As part of Scotland’s contribution to tackling climate change and meeting its target for ‘net zero’ greenhouse gas emissions by 2045, the way we heat our homes needs to change. The Scottish Government’s draft Heat in Buildings Strategy - which is now out for consultation - sets out actions and proposals for transforming our homes and the systems that supply their heat, ensuring all buildings reach zero emissions by 2045.
It recognises the role of electricity in heating people’s homes through the use of technologies such as heat pumps and heat networks, but the regulatory proposals have not assessed the preparedness of domestic electrical systems.
Whilst new build homes can and must plan for the electrification of heat, existing housing stock will prove a bigger challenge, particularly older housing which is more likely to contain outdated electrical systems.
The huge increase in electrical appliances, such as electric boilers and heat pumps, together with a shortage of trained installers and a lack of familiarity with electrical heating will also have an impact on electrical safety.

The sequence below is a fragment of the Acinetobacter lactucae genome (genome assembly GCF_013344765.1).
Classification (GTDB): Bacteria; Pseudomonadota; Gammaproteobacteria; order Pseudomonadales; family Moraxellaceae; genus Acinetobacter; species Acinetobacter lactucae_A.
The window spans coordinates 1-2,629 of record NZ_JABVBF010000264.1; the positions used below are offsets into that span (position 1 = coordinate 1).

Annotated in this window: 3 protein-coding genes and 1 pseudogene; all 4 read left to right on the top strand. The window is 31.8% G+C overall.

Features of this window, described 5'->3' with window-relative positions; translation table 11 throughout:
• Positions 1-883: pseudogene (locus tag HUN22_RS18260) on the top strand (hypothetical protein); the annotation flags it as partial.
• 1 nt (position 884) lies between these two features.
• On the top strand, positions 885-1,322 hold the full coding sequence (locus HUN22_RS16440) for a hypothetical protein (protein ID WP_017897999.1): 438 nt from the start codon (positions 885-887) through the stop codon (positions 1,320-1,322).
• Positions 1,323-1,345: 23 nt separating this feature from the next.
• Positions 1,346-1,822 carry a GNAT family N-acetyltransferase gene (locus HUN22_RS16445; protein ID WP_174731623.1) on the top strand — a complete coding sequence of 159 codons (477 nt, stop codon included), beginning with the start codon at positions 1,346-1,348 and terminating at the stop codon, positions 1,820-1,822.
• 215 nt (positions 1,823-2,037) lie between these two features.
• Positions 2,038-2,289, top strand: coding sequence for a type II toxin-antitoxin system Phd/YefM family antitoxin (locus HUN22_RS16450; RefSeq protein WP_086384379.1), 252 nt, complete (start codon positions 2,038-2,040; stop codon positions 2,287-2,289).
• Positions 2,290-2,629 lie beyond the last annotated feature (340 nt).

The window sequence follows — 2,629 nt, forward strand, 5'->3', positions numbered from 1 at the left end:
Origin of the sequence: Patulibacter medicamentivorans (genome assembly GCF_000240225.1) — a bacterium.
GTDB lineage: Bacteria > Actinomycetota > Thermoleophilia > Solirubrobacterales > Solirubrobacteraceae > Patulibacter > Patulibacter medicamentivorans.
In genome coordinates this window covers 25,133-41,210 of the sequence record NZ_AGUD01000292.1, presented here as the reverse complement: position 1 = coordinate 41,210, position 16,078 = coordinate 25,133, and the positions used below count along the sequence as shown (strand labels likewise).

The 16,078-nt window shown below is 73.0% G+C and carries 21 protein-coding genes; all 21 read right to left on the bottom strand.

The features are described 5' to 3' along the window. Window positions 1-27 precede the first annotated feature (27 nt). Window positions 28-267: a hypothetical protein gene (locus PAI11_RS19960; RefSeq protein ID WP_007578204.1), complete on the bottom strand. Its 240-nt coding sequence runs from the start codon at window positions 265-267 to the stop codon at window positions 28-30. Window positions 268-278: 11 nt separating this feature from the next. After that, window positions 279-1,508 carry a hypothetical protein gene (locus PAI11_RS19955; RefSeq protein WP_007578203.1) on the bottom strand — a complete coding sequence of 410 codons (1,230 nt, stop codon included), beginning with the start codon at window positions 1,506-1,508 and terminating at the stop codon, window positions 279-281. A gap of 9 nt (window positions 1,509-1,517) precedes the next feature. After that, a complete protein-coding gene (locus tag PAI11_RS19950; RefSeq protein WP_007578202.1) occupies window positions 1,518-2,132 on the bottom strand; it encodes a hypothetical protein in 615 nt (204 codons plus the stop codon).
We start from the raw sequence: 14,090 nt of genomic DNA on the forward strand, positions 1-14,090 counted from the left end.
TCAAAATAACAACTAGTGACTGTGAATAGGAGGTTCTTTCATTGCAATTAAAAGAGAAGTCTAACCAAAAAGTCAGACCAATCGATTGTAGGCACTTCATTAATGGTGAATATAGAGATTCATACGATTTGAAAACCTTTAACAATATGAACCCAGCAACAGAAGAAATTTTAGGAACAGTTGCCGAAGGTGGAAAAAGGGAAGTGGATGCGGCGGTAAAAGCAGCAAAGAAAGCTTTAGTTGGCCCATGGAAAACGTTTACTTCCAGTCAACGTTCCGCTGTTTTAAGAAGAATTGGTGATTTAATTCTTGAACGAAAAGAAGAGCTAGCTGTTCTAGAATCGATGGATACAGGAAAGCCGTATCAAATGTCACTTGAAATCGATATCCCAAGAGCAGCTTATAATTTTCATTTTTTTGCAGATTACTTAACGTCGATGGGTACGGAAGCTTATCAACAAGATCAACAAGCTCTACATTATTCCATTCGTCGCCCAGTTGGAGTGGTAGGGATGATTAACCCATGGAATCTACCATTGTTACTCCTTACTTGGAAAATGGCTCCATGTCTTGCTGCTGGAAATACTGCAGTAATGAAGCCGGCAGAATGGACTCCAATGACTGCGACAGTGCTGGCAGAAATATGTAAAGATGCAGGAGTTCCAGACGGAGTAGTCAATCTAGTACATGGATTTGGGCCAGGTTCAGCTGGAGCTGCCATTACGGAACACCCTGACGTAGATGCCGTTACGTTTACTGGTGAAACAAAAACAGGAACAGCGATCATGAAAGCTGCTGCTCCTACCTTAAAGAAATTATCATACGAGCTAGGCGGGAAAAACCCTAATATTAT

To effectively manage the safety implications from the decarbonisation of heat, we believe there needs to be a parallel consideration of the effects of increased energy loads on the electrical systems in our homes.
In our manifesto for the Scottish Parliament election in May, we’re calling on the next Scottish Government to include electrical safety as a key factor in its policymaking towards achieving net zero homes. We also need a national study to look at the physical condition and preparedness of Scotland’s domestic electrical installations for future demands. Mandatory electrical safety inspections across all tenures – which are already required in both the social and privately rented sectors in Scotland – would also make sure homes are ready for changing electrification needs and reduce current and future risks.
To find out more, read our Scottish electrical safety manifesto.
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